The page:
Orion sniffed. "Good. Then, worthy centaur, perhaps you could give me a ride to the village on your way back. Then I can make a few pennies wth my verses while you build us a shack and perform circus tricks for passersby." This was such a surprising statement that Foaly briefly considered jumping into the hole to get away.
She squeezed her eyes shut. 'No.' 'Excuse me?' She sniffed, opened her eyes then looked up. 'No. I don't wish you to leave.' His eyes changed from lukewarm to hot. The iron of the seat met her back. Oh yes, definitely she was the keeper at the zoo and she'd just offered her own leg, medium-rare, to the lion.
Don't you listen to them, Rexy," I cooed, and the cat sniffed my nose. "Rachel is a smart girl. She's not going to go out with a ghost no matter how sexy he is. She knows better. Jenkskie wenskie can just get bent." I beamed at Jenks, and he made an ugly face. "Rache, put my cat down before you mess with her kitty brain.
Miss Tick sniffed. 'You could say this advice is priceless, ' she said. 'Are you listening?' 'Yes, ' said Tiffany. 'Good. Now... if you trust in yourself... ' 'Yes?' '... and believe in your dreams... ' 'Yes?' '... and follow your star... ' Miss Tick went on. 'Yes?' '... you'll still get beaten by people who spent THEIR time working hard and learning things and weren't so lazy. Goodbye.
I suppose.' Mousefur sniffed. 'No doubt it'll be up to me to teach them manners. Kits nowadays don't know how to show any respect.' Jayfeather's whiskers twitched with amusement. 'Don't you believe it, ' Purdy whispered. 'She was teaching Lilykit and Seedkit how to reach under the wall of the warriors' den and catch stray tails yesterday.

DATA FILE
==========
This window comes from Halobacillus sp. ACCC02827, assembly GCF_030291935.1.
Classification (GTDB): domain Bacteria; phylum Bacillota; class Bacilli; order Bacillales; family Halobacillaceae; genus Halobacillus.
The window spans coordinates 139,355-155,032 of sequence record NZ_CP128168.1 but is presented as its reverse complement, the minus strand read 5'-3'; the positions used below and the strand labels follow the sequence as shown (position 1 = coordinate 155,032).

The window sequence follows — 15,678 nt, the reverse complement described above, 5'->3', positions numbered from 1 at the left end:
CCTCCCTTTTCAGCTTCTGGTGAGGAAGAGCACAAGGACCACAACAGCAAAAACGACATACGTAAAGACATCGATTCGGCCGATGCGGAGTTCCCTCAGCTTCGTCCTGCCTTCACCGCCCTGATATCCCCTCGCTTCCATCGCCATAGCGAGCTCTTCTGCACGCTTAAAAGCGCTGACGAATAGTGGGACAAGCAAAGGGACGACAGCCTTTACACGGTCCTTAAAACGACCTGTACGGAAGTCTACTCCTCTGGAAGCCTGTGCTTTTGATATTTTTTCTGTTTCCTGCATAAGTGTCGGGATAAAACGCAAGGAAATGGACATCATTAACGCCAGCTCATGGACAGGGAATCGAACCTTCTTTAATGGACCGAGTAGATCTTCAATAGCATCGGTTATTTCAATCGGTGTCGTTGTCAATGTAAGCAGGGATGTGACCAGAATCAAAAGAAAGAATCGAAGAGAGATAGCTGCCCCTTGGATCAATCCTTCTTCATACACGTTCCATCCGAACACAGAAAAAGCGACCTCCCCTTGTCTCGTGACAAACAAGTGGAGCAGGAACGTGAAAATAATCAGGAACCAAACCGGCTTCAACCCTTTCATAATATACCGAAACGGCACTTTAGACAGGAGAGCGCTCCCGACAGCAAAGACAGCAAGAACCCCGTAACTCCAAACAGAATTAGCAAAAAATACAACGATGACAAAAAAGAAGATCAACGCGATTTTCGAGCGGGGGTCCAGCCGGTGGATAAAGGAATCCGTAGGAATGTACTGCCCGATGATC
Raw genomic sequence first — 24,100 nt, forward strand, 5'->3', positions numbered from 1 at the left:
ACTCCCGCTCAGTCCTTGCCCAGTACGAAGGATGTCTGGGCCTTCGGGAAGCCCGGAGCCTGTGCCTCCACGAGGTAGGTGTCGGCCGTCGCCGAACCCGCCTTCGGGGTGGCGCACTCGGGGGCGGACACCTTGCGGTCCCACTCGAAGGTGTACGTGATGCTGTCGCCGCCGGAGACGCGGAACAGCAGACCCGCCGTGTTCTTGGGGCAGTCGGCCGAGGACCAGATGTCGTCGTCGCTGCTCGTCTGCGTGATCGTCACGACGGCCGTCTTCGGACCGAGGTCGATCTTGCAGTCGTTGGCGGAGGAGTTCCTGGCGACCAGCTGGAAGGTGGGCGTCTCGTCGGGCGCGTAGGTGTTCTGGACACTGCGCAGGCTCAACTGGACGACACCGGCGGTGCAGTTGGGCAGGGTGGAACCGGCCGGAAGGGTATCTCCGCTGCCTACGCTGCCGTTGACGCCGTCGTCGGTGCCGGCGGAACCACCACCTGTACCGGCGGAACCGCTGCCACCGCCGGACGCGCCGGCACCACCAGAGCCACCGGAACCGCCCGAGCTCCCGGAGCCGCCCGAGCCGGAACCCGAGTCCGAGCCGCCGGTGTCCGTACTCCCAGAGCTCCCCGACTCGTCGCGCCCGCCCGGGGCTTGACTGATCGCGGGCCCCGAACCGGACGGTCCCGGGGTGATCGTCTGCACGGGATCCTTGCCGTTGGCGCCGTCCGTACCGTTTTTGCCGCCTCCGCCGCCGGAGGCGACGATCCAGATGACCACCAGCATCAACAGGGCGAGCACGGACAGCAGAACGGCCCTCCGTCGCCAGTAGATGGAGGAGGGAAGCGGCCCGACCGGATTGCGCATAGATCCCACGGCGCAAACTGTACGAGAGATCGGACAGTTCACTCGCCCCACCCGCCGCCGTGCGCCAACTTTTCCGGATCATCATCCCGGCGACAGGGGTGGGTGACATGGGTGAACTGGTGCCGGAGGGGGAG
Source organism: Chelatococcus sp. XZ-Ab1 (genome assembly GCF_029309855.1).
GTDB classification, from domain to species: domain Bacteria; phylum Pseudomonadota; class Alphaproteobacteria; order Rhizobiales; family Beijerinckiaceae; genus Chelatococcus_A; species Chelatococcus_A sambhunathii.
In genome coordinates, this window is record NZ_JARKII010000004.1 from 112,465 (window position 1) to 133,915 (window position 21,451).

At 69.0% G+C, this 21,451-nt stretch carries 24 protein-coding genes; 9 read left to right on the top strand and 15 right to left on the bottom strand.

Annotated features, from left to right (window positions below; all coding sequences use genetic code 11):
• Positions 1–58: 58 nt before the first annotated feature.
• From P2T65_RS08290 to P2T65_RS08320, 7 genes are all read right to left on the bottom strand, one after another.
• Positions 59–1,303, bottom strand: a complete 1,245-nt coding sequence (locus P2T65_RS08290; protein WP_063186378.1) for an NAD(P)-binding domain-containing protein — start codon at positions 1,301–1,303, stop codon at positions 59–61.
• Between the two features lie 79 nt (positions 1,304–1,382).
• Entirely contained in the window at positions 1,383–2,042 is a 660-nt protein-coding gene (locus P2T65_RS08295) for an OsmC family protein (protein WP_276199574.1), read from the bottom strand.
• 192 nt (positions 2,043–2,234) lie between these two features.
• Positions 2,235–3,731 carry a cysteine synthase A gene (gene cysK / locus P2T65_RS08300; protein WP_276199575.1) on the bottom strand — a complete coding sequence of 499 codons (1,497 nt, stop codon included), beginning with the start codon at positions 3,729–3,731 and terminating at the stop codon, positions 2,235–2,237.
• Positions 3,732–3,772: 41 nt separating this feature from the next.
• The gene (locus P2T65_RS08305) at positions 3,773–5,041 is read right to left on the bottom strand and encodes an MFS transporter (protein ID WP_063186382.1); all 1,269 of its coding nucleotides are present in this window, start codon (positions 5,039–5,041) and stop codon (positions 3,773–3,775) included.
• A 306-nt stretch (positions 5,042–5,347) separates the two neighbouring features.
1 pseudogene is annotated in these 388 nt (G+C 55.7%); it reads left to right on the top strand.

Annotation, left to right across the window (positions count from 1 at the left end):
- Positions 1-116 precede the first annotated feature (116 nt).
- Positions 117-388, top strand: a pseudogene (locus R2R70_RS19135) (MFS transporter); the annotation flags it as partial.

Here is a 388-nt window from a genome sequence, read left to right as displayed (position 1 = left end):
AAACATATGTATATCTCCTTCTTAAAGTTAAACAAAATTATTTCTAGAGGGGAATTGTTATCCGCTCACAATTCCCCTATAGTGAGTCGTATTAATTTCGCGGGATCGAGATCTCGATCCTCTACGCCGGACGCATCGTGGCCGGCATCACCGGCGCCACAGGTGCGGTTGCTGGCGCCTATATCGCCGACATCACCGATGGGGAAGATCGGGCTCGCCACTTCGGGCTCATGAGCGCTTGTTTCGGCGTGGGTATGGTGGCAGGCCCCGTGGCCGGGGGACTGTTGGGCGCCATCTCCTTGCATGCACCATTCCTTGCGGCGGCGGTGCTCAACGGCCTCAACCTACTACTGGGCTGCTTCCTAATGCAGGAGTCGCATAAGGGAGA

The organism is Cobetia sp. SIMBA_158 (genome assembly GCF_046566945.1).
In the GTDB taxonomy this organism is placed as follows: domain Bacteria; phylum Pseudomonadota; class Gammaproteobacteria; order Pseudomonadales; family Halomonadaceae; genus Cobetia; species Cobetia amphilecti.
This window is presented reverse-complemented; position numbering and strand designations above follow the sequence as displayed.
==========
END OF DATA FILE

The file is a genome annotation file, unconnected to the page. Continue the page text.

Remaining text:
I sauntered to the kitchen, where the lone pot of afternoon coffee had been reduced to thick black syrup. Glad that no one was around to watch, I filled a Styrofoam cup halfway with the molten matter, swished it, and sniffed. Nose of burning rubber, with light tar accents. I topped it off with Sparklett's, then nuked it. Kills the germs.
What's that smell?" I froze. What? Did I really smell so distasteful he had only to lean in my direction to catch a putrid whiff of me? I stayed the urge to break his freaking nose for pointing out my stinkiness. He sniffed again. "I can't place it." "How bad is it?" I asked, my cheeks heating. "It's good. Some kind of flower." My first thought: Hurray! I don't stink. My second: Ohmygod!
When the time is right, you might right, you might consider telling Theo that you've been in love with him for a long time now.' Lucy sniffed. 'And I'm supposed to do this without Milk Duds? As if!' Doris laughed. 'You know, being true to yourself takes courage, Lucy. Great joy always requires great risk, and even effort.' 'Yeah. OK. But I've always been more of a drive-through person.
You want to stab me again, don't you?" He didn't look at all ashamed. "Think of it as testing the limits of your new abilities." I groaned. "I've created a monster." "I don't think someone who recently crawled from the grave should be throwing around labels like 'monster, '" he said, making sarcastic little air-quotes fingers. "It wasn't a grave, " I sniffed. "It was a comfy four-poster.
What's your name?' 'Names!' she sniffed, rolling her eyes. 'People always want names, don't they? They're mad about naming. I will let the moment name me.' she eyed Jack expectantly. 'You want me to name you?' he asked. 'People from the other side are very dull, ' she sighed. 'Give yourself a name for me. I don't need naming for myself, do I?
Father sat down on the edge of the narrow bed. "Corrie, " he began gently, "when you and I go to Amsterdam-when do I give you your ticket?" I sniffed a few times, considering this. "Why, just before we get on the train." "Exactly. And our wise Father in heaven knows when we're going to need things, too. Don't run out ahead of Him, Corrie. When the time comes that some of us will have to die, you will look into your heart and find the strength you need-just in time.